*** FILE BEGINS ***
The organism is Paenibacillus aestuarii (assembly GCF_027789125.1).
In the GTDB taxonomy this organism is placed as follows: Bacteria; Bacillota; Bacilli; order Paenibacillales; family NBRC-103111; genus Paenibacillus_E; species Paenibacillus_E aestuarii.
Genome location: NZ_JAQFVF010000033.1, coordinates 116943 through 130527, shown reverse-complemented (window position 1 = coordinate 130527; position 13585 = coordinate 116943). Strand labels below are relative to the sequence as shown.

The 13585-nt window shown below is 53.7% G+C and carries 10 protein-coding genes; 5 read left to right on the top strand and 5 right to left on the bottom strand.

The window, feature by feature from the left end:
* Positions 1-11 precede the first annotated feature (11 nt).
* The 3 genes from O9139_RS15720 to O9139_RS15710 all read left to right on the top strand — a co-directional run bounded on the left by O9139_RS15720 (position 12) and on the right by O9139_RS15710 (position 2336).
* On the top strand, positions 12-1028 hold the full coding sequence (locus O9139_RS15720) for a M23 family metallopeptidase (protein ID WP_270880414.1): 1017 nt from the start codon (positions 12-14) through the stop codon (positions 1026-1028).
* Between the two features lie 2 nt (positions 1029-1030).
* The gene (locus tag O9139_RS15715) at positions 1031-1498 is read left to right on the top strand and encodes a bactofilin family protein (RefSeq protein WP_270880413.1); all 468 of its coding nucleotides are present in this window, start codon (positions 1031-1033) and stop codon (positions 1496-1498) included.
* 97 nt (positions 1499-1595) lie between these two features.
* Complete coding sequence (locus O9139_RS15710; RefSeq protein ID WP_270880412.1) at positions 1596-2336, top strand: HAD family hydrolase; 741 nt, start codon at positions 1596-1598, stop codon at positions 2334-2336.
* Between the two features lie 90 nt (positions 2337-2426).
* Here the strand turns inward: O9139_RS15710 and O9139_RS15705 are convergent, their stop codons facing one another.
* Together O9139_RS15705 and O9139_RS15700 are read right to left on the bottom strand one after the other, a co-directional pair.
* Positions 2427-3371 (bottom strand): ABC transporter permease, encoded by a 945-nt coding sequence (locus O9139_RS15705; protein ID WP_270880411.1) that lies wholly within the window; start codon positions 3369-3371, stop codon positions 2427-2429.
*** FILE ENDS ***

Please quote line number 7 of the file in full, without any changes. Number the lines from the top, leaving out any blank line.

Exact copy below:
* The 3 genes from O9139_RS15720 to O9139_RS15710 all read left to right on the top strand — a co-directional run bounded on the left by O9139_RS15720 (position 12) and on the right by O9139_RS15710 (position 2336).